The state’s “bad bank” Nama made a profit of €6m in the second quarter of the year, official figures revealed today.
The agency reported set-up costs of €7m, making a €1m loss for the work it did over the first half of 2010.
Finance Minister Brian Lenihan said the figures showed the bad bank had made significant progress to date.
“I am pleased to say that Nama is functioning well, with transparency and sound governance. The reports published today illustrate how far the agency has come in a relatively short time,” he said.
Nama’s first full financial statements will be drawn up for the period ending December 31.
The agency has forecast it will acquire loans with a book value of around €73bn from around 850 borrowers.
In its first set of acquisitions, Nama paid €7.7bn for loans with a book value of €15.3bn – an average discount of about 50%. The amount paid by Nama to banks ranged from 35% to 58% below the book value.
Brendan McDonagh, Nama chief executive, warned it would come down hard on borrowers who refuse to work with the agency.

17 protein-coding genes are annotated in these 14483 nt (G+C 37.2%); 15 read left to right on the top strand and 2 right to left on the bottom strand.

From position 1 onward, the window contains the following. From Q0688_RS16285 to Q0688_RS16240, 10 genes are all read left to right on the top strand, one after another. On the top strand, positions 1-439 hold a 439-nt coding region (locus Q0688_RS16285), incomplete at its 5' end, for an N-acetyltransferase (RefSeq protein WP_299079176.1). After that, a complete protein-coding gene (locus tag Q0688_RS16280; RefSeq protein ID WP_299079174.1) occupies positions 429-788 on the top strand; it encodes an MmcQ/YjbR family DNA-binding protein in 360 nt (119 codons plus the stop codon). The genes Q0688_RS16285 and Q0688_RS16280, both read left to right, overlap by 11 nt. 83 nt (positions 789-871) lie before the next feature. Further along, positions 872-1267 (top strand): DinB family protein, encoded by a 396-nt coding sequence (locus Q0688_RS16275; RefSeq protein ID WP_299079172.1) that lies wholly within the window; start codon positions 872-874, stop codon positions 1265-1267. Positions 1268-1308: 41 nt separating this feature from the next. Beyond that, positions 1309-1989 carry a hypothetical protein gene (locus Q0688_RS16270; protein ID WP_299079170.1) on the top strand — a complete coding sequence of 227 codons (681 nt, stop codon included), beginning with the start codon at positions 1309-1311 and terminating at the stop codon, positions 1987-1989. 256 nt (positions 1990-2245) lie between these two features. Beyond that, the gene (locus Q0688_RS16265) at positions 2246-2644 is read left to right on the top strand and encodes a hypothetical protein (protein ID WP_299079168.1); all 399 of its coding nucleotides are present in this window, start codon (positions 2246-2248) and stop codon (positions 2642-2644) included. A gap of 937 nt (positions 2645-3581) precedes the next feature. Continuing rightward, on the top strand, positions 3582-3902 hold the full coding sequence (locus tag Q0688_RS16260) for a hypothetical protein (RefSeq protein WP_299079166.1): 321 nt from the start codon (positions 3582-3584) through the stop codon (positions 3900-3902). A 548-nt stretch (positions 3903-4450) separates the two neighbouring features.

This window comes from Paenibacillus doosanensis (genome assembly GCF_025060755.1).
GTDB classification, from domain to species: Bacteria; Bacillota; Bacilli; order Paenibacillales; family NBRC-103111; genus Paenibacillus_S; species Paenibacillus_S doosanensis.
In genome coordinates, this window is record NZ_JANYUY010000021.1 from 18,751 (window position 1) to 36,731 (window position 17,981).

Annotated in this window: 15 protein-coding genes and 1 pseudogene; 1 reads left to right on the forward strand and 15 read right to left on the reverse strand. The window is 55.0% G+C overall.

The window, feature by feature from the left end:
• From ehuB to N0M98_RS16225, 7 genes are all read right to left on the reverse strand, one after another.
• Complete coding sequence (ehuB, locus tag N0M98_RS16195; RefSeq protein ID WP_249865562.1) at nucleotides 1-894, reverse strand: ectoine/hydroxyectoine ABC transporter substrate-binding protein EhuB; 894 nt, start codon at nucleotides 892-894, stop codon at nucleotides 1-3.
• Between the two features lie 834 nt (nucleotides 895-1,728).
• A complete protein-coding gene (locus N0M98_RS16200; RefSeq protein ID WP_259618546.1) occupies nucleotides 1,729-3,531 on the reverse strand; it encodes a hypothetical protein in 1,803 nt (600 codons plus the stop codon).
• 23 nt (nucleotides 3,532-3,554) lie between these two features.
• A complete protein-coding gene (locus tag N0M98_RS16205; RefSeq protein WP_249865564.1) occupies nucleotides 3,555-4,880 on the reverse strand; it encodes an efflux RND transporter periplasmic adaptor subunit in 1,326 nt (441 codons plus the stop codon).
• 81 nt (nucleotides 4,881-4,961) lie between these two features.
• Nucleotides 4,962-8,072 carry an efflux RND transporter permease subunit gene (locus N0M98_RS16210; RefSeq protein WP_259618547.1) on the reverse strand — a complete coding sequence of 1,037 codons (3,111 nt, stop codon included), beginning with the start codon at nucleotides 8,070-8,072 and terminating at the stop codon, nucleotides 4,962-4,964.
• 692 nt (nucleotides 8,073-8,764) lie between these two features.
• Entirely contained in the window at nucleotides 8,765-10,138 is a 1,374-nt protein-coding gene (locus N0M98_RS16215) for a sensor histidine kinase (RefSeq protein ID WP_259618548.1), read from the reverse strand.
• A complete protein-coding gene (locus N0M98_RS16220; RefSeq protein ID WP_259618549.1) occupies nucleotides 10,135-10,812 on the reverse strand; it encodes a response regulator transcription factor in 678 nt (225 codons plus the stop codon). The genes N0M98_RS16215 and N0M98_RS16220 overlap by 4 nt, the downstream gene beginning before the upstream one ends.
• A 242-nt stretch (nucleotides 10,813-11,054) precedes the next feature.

“Based on our experience of engagement with borrowers to date, we expect that the majority of borrowers will see the benefit of co-operating fully with us to achieve the best commercial outcome, but where they don’t or won’t, Nama will have no option but to start enforcement proceedings against them,” Mr McDonagh said.
Meanwhile, the State’s public spending watchdog, Comptroller & Auditor General John Buckley, said that Nama was performing reasonably in acquiring assets and loans.
Mr Lenihan added: “I have stressed the importance of transparency in the operation of Nama and today’s report from the Comptroller & Auditor General is a key element of that transparency.”